“The elegance of quantum mechanics”: An at-distance proposal for secondary school students


  • Marco Alessandro Giliberti Physics Department, University of Milan, Milan, 20133, Italy
  • Ester Melli Physics Department, University of Milan, Milan, 20133, Italy
  • Luisa Lovisetti Physics Department, University of Milan, Milan, 20133, Italy


Quantum Mechanics, high school, GeoGebra, visual aspects, online learning



Quantum Mechanics has been the focus of physics education research since the 90s and, nowadays, researchers no longer express doubts on the fact that it is fundamental for the culture and the awareness of the individual citizen and of the whole society (Redish, 2000; Besson, 2017). From surveys on teacher training (Stefanel, 2008; Fera, 2011; Giliberti, 2014; Krijtenburg-Lewerissa, 2017), it emerged that most teachers - mainly with a degree in mathematics - often do not have a coherent framework of modern physics in general, and of quantum physics in particular. Furthermore, the didactic path presented in textbooks is limited to a pseudo-historical presentation, which provides a hyper-simplified explanation of the fundamental concepts, in an attempt to bypass the problems associated with students’ lack of adequate mathematical tools, leading to deep misconceptions.


In this presentation we describe the work of designing, testing, and evaluating the effectiveness of a course entitled, “The elegance of quantum mechanics”, presented in Academy Year 2021/22. The activity - done online - was offered to teachers and students of the last three years of high school (120 participants overall), from October 2021 to January 2022, through weekly appointments of one and a half hours each. Lessons were integrated with slides, questions with Kahoot! and graphic examples with GeoGebra (https://www.geogebra.org/m/aqf2dgn3).

Course effectiveness was assessed by collecting and analyzing different types of data deriving from an anonymous satisfaction survey, 9 Google Forms (given after each of the first nine lessons, with a total of 38 open questions and 24 exercises; for example: https://forms.gle/Nr2umPc53FCCi3KZ9), and 19 individual interviews, aimed at investigating strengths and criticalities. This analysis allowed us to identify the reasoning that students commonly use in facing some conceptual issues of quantum mechanics. The following will be discussed:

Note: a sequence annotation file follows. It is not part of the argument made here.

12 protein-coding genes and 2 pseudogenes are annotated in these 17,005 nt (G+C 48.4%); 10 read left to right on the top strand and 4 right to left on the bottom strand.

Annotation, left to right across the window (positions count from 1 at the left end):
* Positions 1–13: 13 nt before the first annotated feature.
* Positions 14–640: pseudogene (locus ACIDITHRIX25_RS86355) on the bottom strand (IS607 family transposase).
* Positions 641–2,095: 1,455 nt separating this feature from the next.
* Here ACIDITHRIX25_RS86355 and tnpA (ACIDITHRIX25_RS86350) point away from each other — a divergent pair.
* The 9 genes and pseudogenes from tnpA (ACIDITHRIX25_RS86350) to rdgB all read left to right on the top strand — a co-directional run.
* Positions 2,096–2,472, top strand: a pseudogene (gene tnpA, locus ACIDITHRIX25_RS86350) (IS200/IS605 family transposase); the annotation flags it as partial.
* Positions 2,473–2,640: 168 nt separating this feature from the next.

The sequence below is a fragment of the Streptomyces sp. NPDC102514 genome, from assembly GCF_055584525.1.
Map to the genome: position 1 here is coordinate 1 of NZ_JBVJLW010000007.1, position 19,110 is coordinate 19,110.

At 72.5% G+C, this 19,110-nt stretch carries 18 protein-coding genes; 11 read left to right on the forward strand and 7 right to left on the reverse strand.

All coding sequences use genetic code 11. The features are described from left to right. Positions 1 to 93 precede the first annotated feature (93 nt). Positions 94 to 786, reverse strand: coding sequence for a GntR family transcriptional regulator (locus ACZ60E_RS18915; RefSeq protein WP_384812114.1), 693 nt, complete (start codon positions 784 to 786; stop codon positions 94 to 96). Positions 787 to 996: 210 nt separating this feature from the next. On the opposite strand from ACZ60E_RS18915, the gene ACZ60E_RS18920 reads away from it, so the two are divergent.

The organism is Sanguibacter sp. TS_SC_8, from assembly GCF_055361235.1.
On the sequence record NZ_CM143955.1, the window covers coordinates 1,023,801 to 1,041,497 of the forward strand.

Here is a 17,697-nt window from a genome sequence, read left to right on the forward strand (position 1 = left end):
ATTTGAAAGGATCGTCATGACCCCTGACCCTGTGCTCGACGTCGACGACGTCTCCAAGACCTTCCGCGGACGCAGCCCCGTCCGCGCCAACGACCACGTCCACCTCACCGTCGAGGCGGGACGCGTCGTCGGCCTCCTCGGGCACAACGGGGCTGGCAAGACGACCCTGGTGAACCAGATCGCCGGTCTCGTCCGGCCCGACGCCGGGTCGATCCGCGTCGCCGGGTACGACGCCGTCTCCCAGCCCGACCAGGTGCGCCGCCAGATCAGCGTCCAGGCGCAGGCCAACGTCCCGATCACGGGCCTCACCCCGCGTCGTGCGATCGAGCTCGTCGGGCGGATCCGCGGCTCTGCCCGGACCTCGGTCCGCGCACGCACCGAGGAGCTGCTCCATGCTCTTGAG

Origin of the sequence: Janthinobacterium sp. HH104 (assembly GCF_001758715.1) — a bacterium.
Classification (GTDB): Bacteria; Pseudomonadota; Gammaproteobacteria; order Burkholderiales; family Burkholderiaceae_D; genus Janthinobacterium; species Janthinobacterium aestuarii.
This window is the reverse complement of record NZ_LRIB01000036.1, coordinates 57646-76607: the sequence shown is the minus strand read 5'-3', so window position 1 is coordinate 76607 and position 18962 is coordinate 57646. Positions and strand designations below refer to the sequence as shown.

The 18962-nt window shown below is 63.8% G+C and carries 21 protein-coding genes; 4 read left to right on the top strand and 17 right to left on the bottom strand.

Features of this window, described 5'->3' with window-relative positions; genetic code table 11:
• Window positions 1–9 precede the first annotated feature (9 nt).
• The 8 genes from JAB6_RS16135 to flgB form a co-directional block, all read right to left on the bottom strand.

• strengths of the activity, regarding the mathematical aspects, the use of GeoGebra and Kahoot!;
  • criticalities, especially in dealing with spaces with more than 3 dimensions, with the concept of self-adjoint operator, and concerning the confusion between states and operators;
  • materials (https://pls.fisica.unimi.it/materiali/).

A new course, implemented with the improvements mentioned above, is expected to start in October 2022.


Besson, U. (2017). Didattica della fisica. Rome: Carocci Editore.

Fera, G., Challapalli, S. R., Michelini, M., Santi, L., Stefanel, A., & Vercellati, A. (2011). Formare gli insegnanti all’innovazione didattica e all’orientamento, Connessi! Scenari di Innovazione nella Formazione e nella Comunicazione, 411-420.

Giliberti, M. (2014). Theories as Crucial Aspects in Quantum Physics Education. Frontiers of Fundamental Physics and Physics Education Research. Springer Proceedings in Physics, vol 145. Springer, Cham. https://doi.org/10.1007/978-3-319-00297-2_51

Krijtenburg-Lewerissa, K., Pol, H.J., Brinkman, A., & Van Joolingen, W. R. (2017). Insights into teaching quantum mechanics in secondary and lower undergraduate education. Physical Review Physics Education Research, 13(1).

Redish, E. F. (2000). Who needs to learn physics in the 21st century and why? Plenary lecture, GIREP Conference 2000.

Stefanel, A. (2008). Impostazioni e percorsi per l’insegnamento della meccanica quantistica nella scuola secondaria. Giornale di Fisica 49, 15-53.